According to Einstein's general theory of relativity, the Big Bang represents The Beginning, the grand event at which not only matter but space-time itself was born. While classical theories offer no clues about existence before that moment, a research team at Penn State has used quantum gravitational calculations to find threads that lead to an earlier time. "General relativity can be used to describe the universe back to a point at which matter becomes so dense that its equations don't hold up," says Abhay Ashtekar, Holder of the Eberly Family Chair in Physics and Director of the Institute for Gravitational Physics and Geometry at Penn State. "Beyond that point, we needed to apply quantum tools that were not available to Einstein." By combining quantum physics with general relativity, Ashtekar and two of his post-doctoral researchers, Tomasz Pawlowski and Parmpreet Singh, were able to develop a model that traces through the Big Bang to a shrinking universe that exhibits physics similar to ours.

In research reported in the current issue of Physical Review Letters, the team shows that, prior to the Big Bang, there was a contracting universe with space-time geometry that otherwise is similar to that of our current expanding universe. As gravitational forces pulled this previous universe inward, it reached a point at which the quantum properties of space-time cause gravity to become repulsive, rather than attractive. "Using quantum modifications of Einstein's cosmological equations, we have shown that in place of a classical Big Bang there is in fact a quantum Bounce," says Ashtekar. "We were so surprised by the finding that there is another classical, pre-Big Bang universe that we repeated the simulations with different parameter values over several months, but we found that the Big Bounce scenario is robust."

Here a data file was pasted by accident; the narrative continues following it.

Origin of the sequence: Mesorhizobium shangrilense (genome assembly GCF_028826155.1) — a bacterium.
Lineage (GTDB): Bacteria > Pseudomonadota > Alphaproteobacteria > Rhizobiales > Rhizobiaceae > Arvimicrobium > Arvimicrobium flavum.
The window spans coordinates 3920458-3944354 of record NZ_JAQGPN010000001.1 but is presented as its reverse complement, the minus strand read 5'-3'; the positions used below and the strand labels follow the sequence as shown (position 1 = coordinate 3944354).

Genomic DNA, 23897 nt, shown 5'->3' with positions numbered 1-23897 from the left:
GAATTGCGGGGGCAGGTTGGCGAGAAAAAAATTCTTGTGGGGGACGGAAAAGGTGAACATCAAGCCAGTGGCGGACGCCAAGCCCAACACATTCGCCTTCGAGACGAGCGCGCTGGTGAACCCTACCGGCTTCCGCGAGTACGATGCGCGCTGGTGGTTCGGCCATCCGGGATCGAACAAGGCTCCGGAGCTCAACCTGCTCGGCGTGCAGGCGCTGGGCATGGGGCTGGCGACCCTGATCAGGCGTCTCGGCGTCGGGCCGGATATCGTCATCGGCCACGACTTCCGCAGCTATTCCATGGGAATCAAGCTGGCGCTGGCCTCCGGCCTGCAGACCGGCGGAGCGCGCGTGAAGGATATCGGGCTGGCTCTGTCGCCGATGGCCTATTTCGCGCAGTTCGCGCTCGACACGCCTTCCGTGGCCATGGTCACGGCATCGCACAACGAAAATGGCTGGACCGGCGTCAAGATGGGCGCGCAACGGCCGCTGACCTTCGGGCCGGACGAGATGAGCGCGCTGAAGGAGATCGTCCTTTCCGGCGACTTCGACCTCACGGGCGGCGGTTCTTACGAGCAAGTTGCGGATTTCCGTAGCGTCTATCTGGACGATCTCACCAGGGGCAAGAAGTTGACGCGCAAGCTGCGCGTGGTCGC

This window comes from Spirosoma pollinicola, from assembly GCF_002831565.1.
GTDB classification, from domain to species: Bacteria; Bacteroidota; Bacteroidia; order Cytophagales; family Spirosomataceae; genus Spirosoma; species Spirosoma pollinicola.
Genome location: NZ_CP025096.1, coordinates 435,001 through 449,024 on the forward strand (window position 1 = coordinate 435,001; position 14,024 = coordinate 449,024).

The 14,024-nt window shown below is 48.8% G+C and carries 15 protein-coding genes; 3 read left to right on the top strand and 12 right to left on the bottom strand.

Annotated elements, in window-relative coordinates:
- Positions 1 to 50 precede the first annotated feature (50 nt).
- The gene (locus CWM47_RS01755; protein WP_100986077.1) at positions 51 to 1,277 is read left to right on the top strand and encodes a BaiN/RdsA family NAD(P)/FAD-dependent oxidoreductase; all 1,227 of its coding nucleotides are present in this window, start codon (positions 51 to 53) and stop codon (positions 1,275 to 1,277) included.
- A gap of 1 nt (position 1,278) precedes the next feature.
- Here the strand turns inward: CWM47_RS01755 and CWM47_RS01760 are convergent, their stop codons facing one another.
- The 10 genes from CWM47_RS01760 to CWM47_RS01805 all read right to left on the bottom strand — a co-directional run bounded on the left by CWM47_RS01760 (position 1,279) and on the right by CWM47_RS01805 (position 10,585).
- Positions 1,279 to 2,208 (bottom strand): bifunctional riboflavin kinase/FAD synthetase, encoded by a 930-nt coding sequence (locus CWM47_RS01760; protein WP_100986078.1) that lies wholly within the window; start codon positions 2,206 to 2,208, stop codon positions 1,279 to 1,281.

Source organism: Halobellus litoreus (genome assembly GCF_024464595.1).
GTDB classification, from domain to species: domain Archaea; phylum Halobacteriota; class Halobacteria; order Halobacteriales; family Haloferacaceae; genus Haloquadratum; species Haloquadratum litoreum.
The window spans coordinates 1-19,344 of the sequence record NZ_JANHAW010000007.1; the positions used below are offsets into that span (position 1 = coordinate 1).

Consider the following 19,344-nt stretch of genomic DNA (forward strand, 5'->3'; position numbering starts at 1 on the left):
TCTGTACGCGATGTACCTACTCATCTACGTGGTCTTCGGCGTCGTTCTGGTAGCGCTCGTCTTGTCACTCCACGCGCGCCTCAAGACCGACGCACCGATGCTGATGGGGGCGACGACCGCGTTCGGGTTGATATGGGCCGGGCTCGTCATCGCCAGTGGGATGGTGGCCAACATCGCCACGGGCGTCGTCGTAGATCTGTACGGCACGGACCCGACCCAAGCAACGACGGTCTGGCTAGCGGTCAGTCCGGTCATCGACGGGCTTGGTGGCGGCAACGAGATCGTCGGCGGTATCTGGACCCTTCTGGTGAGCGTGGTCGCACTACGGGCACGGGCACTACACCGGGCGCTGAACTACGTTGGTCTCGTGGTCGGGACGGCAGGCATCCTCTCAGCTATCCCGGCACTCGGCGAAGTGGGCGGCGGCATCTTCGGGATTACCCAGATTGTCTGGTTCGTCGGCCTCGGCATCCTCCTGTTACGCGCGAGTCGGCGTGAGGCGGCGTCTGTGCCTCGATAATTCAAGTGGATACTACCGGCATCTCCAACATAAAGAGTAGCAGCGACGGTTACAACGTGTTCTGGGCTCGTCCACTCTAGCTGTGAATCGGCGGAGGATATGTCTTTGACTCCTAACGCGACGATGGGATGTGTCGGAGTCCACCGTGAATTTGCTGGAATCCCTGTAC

While the general idea of another universe existing prior to the Big Bang has been proposed before, this is the first mathematical description that systematically establishes its existence and deduces properties of space-time geometry in that universe.

The research team used loop quantum gravity, a leading approach to the problem of the unification of general relativity with quantum physics, which also was pioneered at the Penn State Institute of Gravitational Physics and Geometry. In this theory, space-time geometry itself has a discrete 'atomic' structure and the familiar continuum is only an approximation. The fabric of space is literally woven by one-dimensional quantum threads. Near the Big-Bang, this fabric is violently torn and the quantum nature of geometry becomes important. It makes gravity strongly repulsive, giving rise to the Big Bounce.

"Our initial work assumes a homogenous model of our universe," says Ashtekar. "However, it has given us confidence in the underlying ideas of loop quantum gravity. We will continue to refine the model to better portray the universe as we know it and to better understand the features of quantum gravity."

The research was sponsored by the National Science Foundation, the Alexander von Humboldt Foundation, and the Penn State Eberly College of Science.